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Scarborough Council Tightens Complaints Policy

Scarborough Council Tightens Complaints Policy

Published by Local Democracy Reporter Carl Gavaghan at 4:34pm 12th June 2020.

Scarborough Council is to tighten up its policies around how it deals with people who abuse and harass its staff.

The borough authority’s Cabinet will be asked to approve amendments to what is now called the council’s “Unreasonably Persistent Complainants and Unacceptable Behaviour” policy when it meets on Tuesday.

A report into the policy, which has operated since 2009, found that council staff as well as being subjected to racist and homophobic abuse were also the target of false accusations.

The policy also covers people who make multiple Freedom of Information (FOI) requests, which the council claims lead to it getting “considerable volumes” of correspondence from just a handful of people.

The controversial element of the policy is the filtering of emails from those who get designated as being unreasonable under the policy.

In the “single point contact” system, emails from flagged addresses go to a single mailbox where they are checked for their content by a council employee before being forwarded on to the intended recipient.

In 2017, Cllr Tony Randerson, who now sits on the cabinet, called the practice of intercepting emails meant for councillors “disturbing” adding that while staff should be protected he felt that elected members like himself “did not need protecting by Big Brother” and that there should be no delay between a resident sending a councillor an email and it being received.

The following year, Cllr Randerson again questioned whether the council’s policy as it was written covered the intercepting of emails directed to councillors.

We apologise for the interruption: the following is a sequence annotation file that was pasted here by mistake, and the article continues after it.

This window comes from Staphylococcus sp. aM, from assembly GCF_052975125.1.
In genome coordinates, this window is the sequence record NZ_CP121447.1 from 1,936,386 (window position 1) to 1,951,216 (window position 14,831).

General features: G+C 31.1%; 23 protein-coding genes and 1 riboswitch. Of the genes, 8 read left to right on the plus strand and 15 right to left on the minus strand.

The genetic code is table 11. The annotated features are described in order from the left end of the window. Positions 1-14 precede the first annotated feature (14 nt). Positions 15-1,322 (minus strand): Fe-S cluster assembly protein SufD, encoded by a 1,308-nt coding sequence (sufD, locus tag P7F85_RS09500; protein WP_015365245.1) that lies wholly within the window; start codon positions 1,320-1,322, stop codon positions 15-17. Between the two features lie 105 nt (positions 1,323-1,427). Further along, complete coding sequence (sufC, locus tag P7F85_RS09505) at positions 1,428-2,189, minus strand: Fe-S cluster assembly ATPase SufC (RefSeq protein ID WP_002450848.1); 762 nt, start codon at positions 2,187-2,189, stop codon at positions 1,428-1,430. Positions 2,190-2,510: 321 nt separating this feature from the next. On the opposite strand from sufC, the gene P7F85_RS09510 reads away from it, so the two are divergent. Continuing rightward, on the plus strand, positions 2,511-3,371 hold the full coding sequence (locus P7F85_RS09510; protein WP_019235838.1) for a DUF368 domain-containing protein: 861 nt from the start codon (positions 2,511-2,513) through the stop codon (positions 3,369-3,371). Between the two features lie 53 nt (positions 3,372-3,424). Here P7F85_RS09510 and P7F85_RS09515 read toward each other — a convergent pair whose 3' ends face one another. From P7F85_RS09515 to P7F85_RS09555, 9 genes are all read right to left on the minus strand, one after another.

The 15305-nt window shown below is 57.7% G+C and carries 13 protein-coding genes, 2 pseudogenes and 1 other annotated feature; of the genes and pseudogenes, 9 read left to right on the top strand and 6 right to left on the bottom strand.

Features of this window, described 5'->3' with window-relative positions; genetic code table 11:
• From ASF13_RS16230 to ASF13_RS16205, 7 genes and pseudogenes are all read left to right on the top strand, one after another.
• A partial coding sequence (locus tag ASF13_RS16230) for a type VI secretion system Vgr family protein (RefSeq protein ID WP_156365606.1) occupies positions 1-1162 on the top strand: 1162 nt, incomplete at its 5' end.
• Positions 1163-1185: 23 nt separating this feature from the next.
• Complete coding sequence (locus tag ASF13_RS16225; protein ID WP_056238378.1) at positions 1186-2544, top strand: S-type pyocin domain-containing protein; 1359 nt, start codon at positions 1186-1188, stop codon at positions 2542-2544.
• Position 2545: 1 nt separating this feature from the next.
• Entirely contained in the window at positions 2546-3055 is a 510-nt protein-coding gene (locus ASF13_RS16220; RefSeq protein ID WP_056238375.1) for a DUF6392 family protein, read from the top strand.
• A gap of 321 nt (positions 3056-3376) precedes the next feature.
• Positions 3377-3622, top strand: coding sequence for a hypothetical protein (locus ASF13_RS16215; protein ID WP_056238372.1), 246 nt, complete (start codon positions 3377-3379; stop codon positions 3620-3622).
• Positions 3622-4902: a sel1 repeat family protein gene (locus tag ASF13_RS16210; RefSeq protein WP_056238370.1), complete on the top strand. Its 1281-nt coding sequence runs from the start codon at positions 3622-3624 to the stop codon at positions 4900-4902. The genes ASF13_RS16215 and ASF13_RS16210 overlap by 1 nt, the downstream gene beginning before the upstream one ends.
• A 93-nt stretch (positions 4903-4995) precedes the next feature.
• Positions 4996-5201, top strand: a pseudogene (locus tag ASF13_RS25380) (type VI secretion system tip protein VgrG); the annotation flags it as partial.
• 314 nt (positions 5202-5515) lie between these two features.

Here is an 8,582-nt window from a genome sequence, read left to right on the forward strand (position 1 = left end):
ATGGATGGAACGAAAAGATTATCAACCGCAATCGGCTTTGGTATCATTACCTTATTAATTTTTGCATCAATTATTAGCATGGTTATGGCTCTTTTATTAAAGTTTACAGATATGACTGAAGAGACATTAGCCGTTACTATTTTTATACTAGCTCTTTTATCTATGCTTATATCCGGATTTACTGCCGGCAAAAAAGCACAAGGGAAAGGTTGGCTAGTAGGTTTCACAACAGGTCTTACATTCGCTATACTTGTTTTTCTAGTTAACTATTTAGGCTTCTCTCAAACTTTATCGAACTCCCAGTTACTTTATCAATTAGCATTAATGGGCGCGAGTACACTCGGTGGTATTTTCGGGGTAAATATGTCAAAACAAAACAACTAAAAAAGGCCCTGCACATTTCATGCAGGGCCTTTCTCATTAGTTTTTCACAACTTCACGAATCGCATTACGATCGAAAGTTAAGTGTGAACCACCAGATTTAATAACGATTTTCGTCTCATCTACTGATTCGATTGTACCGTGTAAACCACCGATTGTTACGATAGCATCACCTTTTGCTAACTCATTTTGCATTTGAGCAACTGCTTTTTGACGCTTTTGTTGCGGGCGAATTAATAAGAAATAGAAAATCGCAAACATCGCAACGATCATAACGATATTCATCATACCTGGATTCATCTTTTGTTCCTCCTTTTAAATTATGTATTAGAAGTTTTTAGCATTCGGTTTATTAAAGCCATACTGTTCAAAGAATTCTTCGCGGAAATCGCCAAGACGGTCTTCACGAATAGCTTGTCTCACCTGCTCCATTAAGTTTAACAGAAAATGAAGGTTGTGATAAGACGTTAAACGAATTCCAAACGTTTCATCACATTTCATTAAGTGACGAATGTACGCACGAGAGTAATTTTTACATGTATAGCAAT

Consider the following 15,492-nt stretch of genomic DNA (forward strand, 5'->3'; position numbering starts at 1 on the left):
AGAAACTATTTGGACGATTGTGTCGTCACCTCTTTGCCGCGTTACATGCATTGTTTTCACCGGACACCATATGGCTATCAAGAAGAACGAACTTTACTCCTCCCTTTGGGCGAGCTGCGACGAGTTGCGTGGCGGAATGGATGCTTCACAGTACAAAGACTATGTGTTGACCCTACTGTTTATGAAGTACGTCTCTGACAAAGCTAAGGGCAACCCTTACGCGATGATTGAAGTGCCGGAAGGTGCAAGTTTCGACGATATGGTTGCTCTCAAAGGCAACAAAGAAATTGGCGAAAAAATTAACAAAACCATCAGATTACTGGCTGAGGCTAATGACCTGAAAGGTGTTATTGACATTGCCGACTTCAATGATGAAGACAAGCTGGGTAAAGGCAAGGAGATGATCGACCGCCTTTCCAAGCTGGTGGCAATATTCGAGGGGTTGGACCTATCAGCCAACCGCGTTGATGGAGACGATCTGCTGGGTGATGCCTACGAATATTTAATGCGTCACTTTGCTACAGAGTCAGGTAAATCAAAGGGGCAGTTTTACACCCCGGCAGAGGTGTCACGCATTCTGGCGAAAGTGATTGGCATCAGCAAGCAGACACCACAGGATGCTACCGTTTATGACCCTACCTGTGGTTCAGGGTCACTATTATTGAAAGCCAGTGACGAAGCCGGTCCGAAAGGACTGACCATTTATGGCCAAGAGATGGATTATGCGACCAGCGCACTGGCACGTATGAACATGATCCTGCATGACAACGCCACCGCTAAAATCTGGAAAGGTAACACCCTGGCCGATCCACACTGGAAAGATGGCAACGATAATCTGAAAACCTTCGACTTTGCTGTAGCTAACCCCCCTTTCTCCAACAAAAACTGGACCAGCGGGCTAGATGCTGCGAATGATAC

In response, the council’s legal director, Lisa Dixon, said the policy was “lawful and robust” and that staff had been left in tears by some of the “six or seven” individuals out of a population of 110,000 who were on what was then referred to as the “vexatious” correspondents list.

The council has now completed a review of the policy, the details of which have been released ahead of Tuesday’s cabinet meeting.

Scarborough Council sought information from 200 other local authorities and used the responses from 100 of them to measure against its policy.

The report states that “most authorities operate a single point of contact system” and, like Scarborough, the policy is based on one developed by the Local Government and Social Care Ombudsman.

The report adds:

“At the current time, eight individuals within Scarborough borough are designated under the policy.

Of these, two are designated for sending emails to staff which are considered to be racist, homophobic, abusive, and/or offensive emails.

Six individuals are designated due to their persistent behaviour in making unsupported allegations against council officers and members, refusing to accept the outcome of complaints, including independent assessments by the Local Government and Social Care Ombudsman (LGSCO), decisions made through court proceedings, etc.

It should be noted that individuals do have a right to appeal to the LGSCO against the designation, but often do not take up the opportunity to do so.”

The report adds that the “unsupported” allegations made by the individuals are often then reproduced online.

The author of the report, Petra Jackson, the council’s policy and governance manager, writes that:

“Dealing with this correspondence places a significant and disproportionate burden upon the resources of the council, which impacts upon service delivery and customers, and the well-being and health of both members and officers.”

The people added to the list are reviewed after six months, with two people being removed after altering their behaviour in the last year, she added.

Following the review, a number of changes are proposed to the policy, including changing its name to make it clear what behaviour is included and ensuring that every person who gets a warning will be sent a letter and copy of the policy.

A detailed report will also be submitted annually to the authority’s Audit Committee and the policy will more clearly reflect what happens to emails that are sent to the single point of contact.


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